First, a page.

1. Metadata about the associated Sidetree operations, including a content addressable hash of the operation batch file.
    2. Array of DID suffixes (the unique portion of the DID string that differentiates one DID from another) for all DIDs that are declared to have operations within the associated batch file.
    3. The Merkle Root of the tree constructed from all the operations in the batch file, to aid in proving an operation was included in a given transaction with minimal overhead.

Batch File Schema

The batch file is a ZIP compressed JSON document of the following schema:

{
  "operations": [
    "Encoded operation",
    "Encoded operation",
    ...
  ]
}

Anchor File Schema

The anchor file is a JSON document of the following schema:

{
  "batchFileHash": "Encoded hash of the batch file.",
  "didUniqueSuffixes": ["Unique suffix of DID of 1st operation", "Unique suffix of DID of 2nd operation", "..."],
  "merkleRoot": "Encoded root hash of the Merkle tree constructed from the operations included in the batch file."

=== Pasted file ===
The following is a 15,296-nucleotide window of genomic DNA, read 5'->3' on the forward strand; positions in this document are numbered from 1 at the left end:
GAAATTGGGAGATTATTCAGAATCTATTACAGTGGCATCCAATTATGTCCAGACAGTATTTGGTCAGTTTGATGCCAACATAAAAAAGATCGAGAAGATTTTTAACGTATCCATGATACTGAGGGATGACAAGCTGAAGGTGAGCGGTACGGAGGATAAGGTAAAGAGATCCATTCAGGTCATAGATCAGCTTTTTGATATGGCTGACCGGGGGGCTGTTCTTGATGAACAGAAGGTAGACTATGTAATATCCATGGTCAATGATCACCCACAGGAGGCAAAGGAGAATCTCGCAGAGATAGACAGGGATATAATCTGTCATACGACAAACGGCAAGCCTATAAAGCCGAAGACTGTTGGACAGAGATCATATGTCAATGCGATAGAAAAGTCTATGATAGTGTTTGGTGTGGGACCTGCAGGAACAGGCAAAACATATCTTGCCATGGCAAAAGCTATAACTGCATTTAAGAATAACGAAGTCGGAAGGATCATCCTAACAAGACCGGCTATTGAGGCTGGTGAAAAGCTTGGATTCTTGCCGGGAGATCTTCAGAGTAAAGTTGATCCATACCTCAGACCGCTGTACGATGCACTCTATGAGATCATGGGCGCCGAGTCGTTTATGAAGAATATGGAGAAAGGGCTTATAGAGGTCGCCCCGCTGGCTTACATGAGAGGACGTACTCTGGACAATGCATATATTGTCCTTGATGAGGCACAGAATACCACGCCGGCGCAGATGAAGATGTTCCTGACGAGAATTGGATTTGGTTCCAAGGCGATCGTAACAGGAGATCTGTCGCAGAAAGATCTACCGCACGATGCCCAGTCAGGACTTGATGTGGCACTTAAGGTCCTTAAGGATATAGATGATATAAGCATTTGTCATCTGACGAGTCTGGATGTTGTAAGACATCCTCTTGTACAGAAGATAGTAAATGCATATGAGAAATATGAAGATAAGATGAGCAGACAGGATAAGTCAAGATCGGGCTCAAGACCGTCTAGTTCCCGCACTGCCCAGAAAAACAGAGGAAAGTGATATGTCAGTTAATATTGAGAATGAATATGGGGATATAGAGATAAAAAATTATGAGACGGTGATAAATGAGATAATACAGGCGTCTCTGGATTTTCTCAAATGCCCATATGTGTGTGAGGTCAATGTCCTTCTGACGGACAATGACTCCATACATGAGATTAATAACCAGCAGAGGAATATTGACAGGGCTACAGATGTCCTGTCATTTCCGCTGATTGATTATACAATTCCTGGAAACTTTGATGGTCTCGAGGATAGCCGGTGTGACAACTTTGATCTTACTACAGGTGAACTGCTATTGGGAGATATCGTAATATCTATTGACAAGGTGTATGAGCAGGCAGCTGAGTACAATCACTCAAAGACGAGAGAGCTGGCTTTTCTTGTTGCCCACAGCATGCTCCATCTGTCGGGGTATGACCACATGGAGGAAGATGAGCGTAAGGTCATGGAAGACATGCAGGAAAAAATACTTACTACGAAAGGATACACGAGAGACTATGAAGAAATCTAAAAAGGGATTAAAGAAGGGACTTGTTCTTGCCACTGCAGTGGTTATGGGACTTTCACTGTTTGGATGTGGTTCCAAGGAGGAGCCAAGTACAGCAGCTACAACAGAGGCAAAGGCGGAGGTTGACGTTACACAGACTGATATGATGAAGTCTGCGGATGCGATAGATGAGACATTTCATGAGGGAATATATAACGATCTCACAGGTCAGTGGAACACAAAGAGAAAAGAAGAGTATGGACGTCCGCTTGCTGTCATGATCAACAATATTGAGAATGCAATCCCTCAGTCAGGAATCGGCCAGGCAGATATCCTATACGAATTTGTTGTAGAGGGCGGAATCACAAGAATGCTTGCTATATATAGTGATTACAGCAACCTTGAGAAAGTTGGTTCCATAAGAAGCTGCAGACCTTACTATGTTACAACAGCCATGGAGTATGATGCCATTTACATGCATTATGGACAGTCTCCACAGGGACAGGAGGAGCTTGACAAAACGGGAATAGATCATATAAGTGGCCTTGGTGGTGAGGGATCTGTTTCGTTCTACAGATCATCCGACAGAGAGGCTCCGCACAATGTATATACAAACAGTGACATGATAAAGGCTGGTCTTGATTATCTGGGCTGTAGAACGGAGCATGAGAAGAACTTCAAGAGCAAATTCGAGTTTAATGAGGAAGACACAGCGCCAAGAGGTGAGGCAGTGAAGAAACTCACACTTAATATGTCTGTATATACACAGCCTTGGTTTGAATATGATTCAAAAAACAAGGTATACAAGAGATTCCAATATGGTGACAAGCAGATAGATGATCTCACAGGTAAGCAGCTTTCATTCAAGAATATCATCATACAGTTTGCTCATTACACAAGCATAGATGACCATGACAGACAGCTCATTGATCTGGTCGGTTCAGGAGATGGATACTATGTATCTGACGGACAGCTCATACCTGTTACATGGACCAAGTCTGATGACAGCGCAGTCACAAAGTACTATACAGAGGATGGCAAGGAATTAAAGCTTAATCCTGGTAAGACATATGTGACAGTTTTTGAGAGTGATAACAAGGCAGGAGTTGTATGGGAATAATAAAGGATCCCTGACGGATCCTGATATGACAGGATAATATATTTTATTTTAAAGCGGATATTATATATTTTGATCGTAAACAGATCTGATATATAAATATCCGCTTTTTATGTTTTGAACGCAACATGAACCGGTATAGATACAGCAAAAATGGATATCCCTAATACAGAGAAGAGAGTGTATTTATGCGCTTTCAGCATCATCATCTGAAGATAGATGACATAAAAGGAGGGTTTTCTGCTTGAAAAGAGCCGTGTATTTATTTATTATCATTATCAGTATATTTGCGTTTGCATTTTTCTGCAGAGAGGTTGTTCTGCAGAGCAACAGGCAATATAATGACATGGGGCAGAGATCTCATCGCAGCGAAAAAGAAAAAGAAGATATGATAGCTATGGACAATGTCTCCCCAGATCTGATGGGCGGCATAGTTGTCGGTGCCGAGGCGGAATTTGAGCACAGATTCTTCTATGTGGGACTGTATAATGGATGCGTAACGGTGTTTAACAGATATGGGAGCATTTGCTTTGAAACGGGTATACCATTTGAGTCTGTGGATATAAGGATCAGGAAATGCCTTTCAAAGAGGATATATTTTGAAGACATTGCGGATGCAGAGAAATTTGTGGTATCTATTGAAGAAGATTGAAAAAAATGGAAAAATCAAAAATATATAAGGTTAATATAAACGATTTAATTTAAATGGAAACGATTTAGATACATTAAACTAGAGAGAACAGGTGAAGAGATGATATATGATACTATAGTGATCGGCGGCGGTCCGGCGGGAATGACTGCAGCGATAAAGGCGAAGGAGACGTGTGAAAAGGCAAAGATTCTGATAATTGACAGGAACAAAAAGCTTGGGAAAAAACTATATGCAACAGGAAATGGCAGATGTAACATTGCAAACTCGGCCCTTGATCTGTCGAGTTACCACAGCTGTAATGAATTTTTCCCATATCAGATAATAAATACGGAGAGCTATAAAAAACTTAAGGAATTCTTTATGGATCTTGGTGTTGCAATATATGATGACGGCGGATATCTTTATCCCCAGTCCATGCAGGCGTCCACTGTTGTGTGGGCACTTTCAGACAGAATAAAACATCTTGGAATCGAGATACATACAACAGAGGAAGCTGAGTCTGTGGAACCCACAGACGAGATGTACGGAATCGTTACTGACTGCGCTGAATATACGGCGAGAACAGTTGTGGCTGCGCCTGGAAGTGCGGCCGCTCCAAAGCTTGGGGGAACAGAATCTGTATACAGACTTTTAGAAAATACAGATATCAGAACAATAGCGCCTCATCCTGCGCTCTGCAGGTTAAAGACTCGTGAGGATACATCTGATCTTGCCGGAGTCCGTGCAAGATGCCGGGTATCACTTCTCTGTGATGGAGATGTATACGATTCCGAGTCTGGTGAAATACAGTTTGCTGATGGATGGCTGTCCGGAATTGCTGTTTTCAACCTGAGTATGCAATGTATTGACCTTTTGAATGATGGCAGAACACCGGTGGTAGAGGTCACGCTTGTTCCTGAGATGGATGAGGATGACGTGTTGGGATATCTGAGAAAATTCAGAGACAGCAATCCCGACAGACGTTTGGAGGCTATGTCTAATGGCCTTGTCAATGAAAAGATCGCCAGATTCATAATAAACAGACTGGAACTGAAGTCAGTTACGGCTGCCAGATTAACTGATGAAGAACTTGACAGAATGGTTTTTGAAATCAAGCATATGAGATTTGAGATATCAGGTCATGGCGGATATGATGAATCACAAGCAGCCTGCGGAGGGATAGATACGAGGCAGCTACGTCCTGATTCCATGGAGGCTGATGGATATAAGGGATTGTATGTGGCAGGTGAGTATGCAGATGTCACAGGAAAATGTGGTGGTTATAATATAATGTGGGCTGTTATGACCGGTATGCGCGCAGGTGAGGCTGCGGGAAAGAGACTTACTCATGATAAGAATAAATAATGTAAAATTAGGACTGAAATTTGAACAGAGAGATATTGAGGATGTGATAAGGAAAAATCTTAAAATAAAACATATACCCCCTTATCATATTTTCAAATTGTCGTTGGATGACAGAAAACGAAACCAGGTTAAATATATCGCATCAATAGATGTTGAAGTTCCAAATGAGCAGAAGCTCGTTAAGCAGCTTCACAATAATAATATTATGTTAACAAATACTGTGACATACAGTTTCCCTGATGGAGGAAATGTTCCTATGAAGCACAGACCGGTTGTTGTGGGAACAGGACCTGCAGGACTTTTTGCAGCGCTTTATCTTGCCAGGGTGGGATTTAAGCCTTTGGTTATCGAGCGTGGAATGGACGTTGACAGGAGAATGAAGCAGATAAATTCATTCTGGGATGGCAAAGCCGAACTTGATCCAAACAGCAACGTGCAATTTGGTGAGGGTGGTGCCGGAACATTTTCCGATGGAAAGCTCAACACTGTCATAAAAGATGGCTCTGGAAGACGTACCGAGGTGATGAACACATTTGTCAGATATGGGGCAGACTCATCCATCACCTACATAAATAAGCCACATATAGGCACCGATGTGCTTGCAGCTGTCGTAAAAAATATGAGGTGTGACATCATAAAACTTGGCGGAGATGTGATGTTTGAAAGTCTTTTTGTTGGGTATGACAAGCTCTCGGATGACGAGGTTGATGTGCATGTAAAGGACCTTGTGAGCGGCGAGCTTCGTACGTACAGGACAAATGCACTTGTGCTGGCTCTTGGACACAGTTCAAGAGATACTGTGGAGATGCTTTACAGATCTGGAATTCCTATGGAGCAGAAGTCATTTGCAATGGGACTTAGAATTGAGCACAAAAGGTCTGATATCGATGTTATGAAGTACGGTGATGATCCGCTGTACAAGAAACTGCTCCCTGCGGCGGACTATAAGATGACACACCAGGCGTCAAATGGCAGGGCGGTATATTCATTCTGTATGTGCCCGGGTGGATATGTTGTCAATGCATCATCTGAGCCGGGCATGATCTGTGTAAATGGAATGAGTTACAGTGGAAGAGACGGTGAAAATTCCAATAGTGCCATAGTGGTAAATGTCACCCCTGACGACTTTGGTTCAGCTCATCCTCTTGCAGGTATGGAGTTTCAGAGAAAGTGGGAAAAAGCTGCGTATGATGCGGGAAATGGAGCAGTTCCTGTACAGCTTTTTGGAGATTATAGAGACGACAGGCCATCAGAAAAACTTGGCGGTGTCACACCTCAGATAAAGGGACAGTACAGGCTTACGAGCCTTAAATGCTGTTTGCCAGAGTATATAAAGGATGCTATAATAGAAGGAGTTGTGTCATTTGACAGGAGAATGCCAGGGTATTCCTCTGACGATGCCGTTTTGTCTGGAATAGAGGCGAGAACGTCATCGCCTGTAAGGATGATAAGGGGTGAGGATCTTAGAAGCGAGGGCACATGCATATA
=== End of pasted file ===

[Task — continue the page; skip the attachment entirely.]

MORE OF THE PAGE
}

NOTE: See Sidetree Operation Receipts section on purpose and construction of the merkleRoot.

Operation chaining of a DID

DID Operation Chaining

Batch Scaling & DDoS Mitigation

Given the protocol was designed to enable operations to be performed at large volumes with cheap unit costs, DDoS is a real threat to the system.

Without any mitigation strategy, each Sidetree batch can be arbitrarily large, allowing malicious, but protocol adherent nodes to create and broadcast massive operation batches that are not intended for any other purpose than to force other observing nodes to process their operations in accordance with the protocol.

Sidetree protocol defines the following two mechanisms to enable scaling, while preventing DDoS attacks:

Maximum batch size

By defining a maximum number of operations per batch, the strategy circumvents participants to anchor arbitrarily large trees on the system. At its core, this mitigation strategy forces the attacker to deal with the organic economic pressure exerted by the underlying chain's transactional unit cost. Each instantiation of a Sidetree-based DID Method may select a different maximum batch size; the size for the default configuration is TBD.

Proof of Fee